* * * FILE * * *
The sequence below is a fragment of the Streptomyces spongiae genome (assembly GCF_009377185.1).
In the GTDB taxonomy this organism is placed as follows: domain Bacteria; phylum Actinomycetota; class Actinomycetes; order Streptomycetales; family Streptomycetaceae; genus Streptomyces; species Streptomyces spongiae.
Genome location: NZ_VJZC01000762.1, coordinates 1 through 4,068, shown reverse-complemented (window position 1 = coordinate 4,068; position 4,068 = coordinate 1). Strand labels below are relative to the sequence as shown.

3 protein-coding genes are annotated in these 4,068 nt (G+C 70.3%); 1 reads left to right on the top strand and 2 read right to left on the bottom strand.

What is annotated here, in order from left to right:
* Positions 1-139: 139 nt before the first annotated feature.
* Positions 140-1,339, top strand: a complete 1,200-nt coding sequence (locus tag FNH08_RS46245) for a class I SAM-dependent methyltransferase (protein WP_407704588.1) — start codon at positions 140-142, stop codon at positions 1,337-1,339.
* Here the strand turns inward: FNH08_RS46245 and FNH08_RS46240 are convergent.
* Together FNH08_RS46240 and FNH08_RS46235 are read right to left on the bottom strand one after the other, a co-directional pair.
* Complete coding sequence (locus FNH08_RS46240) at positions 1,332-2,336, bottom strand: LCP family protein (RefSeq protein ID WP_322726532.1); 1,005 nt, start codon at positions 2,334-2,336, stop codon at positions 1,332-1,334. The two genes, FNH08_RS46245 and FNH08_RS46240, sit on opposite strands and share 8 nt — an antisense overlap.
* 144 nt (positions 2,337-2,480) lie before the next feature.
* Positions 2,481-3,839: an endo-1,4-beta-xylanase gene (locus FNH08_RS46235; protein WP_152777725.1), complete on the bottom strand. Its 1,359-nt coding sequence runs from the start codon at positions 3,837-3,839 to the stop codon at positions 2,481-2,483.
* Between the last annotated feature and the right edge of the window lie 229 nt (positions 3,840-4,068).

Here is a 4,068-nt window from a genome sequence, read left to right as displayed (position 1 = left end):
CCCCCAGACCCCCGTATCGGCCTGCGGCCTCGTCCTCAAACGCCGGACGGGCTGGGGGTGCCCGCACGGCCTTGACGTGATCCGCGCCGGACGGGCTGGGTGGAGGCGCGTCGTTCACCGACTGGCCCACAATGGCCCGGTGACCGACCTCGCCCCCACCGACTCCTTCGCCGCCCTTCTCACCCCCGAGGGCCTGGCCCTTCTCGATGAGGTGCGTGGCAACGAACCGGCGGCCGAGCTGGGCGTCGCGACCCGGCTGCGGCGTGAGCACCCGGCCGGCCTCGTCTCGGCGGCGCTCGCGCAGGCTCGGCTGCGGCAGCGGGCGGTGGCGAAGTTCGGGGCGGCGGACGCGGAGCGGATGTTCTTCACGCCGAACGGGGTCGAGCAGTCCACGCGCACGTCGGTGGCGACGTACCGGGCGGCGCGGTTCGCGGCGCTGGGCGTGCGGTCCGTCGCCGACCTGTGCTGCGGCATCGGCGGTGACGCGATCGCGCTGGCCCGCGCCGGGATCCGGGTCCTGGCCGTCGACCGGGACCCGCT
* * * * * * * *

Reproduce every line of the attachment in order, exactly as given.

The sequence below is a fragment of the Streptomyces spongiae genome (assembly GCF_009377185.1).
In the GTDB taxonomy this organism is placed as follows: domain Bacteria; phylum Actinomycetota; class Actinomycetes; order Streptomycetales; family Streptomycetaceae; genus Streptomyces; species Streptomyces spongiae.
Genome location: NZ_VJZC01000762.1, coordinates 1 through 4,068, shown reverse-complemented (window position 1 = coordinate 4,068; position 4,068 = coordinate 1). Strand labels below are relative to the sequence as shown.

3 protein-coding genes are annotated in these 4,068 nt (G+C 70.3%); 1 reads left to right on the top strand and 2 read right to left on the bottom strand.

What is annotated here, in order from left to right:
* Positions 1-139: 139 nt before the first annotated feature.
* Positions 140-1,339, top strand: a complete 1,200-nt coding sequence (locus tag FNH08_RS46245) for a class I SAM-dependent methyltransferase (protein WP_407704588.1) — start codon at positions 140-142, stop codon at positions 1,337-1,339.
* Here the strand turns inward: FNH08_RS46245 and FNH08_RS46240 are convergent.
* Together FNH08_RS46240 and FNH08_RS46235 are read right to left on the bottom strand one after the other, a co-directional pair.
* Complete coding sequence (locus FNH08_RS46240) at positions 1,332-2,336, bottom strand: LCP family protein (RefSeq protein ID WP_322726532.1); 1,005 nt, start codon at positions 2,334-2,336, stop codon at positions 1,332-1,334. The two genes, FNH08_RS46245 and FNH08_RS46240, sit on opposite strands and share 8 nt — an antisense overlap.
* 144 nt (positions 2,337-2,480) lie before the next feature.
* Positions 2,481-3,839: an endo-1,4-beta-xylanase gene (locus FNH08_RS46235; protein WP_152777725.1), complete on the bottom strand. Its 1,359-nt coding sequence runs from the start codon at positions 3,837-3,839 to the stop codon at positions 2,481-2,483.
* Between the last annotated feature and the right edge of the window lie 229 nt (positions 3,840-4,068).

Here is a 4,068-nt window from a genome sequence, read left to right as displayed (position 1 = left end):
CCCCCAGACCCCCGTATCGGCCTGCGGCCTCGTCCTCAAACGCCGGACGGGCTGGGGGTGCCCGCACGGCCTTGACGTGATCCGCGCCGGACGGGCTGGGTGGAGGCGCGTCGTTCACCGACTGGCCCACAATGGCCCGGTGACCGACCTCGCCCCCACCGACTCCTTCGCCGCCCTTCTCACCCCCGAGGGCCTGGCCCTTCTCGATGAGGTGCGTGGCAACGAACCGGCGGCCGAGCTGGGCGTCGCGACCCGGCTGCGGCGTGAGCACCCGGCCGGCCTCGTCTCGGCGGCGCTCGCGCAGGCTCGGCTGCGGCAGCGGGCGGTGGCGAAGTTCGGGGCGGCGGACGCGGAGCGGATGTTCTTCACGCCGAACGGGGTCGAGCAGTCCACGCGCACGTCGGTGGCGACGTACCGGGCGGCGCGGTTCGCGGCGCTGGGCGTGCGGTCCGTCGCCGACCTGTGCTGCGGCATCGGCGGTGACGCGATCGCGCTGGCCCGCGCCGGGATCCGGGTCCTGGCCGTCGACCGGGACCCGCT